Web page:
Rep. Rodney Frelinghuysen

Screengrab via RepFrelinghuysen/YouTube

New Jersey congressman outs activist in letter to her employer

Rep. Rodney Frelinghuysen called Saily Avelenda, of West Caldwell, N.J., a 'ringleader' of an activist group in his district.


Andrew Wyrich


Posted on May 15, 2017   Updated on May 24, 2021, 2:25 pm CDT

A New Jersey bank employee resigned after one of the state’s Republican congressmen wrote a letter to her employer outing her as an activist opposing his re-election.

Rep. Rodney Frelinghuysen called Saily Avelenda, of West Caldwell, New Jersey, a “ringleader” of an activist group by scribbling a handwritten message on the bottom of a fundraising letter sent to a board member of Lakeland Bank, according to WNYC.

Avelenda is listed as a member of the Steering Committee of NJ 11th For Change, a grassroots group that wants Frelinghuysen to host a town hall like many of his other Republican colleagues. The group also hosts weekly protests at his office.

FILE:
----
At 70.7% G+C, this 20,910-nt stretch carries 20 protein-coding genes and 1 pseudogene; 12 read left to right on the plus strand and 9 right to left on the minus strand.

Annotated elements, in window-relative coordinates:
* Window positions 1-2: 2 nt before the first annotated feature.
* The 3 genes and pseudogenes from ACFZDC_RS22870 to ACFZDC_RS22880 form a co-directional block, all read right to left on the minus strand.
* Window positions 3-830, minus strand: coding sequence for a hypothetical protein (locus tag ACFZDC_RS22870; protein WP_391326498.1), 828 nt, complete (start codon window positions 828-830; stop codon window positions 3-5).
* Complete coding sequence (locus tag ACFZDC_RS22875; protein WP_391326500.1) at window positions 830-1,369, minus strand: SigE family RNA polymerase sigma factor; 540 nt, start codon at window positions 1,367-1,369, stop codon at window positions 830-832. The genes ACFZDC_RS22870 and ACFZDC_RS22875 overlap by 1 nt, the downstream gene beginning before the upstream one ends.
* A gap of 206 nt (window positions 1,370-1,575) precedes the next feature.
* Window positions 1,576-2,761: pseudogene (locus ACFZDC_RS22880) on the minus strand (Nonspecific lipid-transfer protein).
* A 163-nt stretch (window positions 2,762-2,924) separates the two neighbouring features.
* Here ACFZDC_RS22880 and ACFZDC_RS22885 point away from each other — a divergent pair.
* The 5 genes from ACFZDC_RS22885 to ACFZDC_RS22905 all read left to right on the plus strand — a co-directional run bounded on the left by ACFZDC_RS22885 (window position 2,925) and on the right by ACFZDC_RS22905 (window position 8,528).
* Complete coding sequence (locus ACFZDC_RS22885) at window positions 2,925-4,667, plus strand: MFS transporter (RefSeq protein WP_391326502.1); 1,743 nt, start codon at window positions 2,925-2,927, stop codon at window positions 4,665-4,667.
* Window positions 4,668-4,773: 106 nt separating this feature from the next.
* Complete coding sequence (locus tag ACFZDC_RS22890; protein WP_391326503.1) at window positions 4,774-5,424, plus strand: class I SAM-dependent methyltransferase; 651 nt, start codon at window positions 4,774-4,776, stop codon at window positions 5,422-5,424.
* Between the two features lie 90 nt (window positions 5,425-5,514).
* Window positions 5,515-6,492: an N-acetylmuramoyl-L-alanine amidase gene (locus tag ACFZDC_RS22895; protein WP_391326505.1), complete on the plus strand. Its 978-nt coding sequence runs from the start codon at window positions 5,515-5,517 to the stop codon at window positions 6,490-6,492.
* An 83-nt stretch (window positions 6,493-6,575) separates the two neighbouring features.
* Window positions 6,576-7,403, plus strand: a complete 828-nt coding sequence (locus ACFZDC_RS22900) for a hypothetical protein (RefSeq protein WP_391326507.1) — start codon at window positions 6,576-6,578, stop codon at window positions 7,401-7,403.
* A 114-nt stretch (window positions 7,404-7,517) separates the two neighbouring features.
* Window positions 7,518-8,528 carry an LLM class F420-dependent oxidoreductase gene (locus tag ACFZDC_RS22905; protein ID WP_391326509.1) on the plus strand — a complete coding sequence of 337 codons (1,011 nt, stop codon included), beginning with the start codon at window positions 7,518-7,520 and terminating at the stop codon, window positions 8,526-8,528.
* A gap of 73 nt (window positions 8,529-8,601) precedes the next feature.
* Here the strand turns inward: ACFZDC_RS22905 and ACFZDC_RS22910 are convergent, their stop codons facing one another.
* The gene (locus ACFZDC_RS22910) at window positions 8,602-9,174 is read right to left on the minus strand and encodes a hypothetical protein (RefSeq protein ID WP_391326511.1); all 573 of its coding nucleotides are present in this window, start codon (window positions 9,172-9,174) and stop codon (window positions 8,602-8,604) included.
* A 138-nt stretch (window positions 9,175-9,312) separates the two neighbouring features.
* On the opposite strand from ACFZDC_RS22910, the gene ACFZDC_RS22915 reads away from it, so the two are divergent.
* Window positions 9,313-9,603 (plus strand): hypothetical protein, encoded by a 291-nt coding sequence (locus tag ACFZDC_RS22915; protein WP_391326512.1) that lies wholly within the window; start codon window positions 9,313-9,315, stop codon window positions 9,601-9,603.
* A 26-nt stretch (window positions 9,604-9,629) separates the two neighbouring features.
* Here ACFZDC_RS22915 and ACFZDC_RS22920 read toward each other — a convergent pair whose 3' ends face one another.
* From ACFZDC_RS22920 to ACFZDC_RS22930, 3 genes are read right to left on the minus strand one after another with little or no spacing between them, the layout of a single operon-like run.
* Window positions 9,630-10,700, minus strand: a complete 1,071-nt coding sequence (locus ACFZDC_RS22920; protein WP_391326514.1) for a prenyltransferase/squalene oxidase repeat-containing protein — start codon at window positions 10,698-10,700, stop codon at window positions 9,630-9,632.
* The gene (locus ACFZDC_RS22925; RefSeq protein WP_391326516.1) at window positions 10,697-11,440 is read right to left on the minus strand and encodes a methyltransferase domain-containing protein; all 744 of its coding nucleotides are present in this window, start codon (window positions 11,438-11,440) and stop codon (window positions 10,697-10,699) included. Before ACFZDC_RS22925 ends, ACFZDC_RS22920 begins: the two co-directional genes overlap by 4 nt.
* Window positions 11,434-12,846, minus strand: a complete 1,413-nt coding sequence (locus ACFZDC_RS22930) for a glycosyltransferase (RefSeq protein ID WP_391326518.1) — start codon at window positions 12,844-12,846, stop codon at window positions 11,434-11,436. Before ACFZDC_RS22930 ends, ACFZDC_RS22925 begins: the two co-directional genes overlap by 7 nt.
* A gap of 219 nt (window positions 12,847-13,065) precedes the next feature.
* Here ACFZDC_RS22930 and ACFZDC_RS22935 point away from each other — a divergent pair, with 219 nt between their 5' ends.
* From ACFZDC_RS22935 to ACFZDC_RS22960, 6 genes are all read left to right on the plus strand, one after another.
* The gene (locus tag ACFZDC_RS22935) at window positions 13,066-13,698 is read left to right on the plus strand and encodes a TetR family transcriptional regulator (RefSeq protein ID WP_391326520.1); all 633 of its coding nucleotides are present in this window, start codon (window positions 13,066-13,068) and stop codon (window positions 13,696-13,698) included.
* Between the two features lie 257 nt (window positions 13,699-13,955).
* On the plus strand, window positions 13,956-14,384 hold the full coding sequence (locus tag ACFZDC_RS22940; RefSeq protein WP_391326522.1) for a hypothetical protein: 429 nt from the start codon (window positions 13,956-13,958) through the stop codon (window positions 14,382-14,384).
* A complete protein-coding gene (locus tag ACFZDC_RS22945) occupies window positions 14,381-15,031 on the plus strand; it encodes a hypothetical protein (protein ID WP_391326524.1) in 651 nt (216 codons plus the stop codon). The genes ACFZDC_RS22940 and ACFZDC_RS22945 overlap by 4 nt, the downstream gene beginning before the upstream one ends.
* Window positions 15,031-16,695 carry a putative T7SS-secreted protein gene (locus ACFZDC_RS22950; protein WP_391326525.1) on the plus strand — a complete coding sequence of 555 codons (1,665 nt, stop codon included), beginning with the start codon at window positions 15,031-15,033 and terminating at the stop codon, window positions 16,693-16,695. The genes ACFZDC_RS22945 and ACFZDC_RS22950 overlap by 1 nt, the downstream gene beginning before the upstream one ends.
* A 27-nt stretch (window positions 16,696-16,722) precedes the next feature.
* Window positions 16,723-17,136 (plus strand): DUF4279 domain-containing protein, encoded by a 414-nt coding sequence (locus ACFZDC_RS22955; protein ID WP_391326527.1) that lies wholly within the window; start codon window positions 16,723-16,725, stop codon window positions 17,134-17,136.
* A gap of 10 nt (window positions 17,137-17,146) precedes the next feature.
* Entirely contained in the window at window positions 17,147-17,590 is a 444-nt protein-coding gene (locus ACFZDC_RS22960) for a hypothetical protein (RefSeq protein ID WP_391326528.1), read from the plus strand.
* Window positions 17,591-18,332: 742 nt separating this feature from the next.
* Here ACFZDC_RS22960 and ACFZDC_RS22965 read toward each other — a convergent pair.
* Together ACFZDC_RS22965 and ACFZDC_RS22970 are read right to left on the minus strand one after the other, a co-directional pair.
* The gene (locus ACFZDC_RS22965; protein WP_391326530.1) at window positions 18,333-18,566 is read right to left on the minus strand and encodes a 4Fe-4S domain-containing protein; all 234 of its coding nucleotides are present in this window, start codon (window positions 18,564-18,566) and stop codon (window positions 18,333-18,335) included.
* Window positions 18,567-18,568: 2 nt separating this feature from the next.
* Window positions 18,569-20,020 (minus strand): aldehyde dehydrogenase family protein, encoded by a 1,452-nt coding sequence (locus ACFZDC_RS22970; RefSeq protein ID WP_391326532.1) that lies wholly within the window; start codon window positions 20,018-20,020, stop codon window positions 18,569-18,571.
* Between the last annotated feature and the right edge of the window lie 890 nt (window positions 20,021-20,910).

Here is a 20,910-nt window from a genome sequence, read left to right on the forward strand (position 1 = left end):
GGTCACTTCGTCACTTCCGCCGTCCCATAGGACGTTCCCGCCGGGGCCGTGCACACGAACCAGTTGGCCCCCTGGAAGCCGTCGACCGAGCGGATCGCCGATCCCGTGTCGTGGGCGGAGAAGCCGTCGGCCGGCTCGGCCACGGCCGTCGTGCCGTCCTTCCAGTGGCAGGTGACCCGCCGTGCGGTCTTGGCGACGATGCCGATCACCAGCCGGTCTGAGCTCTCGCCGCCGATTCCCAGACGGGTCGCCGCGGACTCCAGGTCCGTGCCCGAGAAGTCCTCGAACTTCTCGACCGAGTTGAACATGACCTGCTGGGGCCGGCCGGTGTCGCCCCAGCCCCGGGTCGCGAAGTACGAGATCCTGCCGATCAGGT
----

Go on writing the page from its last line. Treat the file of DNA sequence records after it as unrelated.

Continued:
In Frelinghuysen’s letter, he writes that there are “organized forces—both national and local—who are already hard at work to put a stop to an agenda of limited government, economic growth, and stronger national security” before asking for a donation two years before he is up for re-election.

At the bottom of the letter, Frelinghuysen—the chairman of the House Appropriations Committee —writes, “P.S. one of the ringleaders works in your bank!”

Avelenda, who was a general counsel and senior vice president at Lakeland Bank, told WNYC she received pressure because of her political activism and that pressure was one of several reasons she resigned from her position.

After the letter was received, Avelenda was asked about it by her boss and, while not fired, she had to write a statement to the bank’s CEO, she said.

“I thought my congressman put them in a situation, and put me in a really bad situation as the constituent, and used his name, used his position, and used his stationery to try to punish me,” she told the radio station.

Frelinghuysen’s office offered a written statement to WNYC calling the note “brief and innocuous.”

“He was in no way involved in any of the bank’s business and is unaware of any of the particulars about this employee’s status with the bank,” the statement said.

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*First Published: May 15, 2017, 10:36 am CDT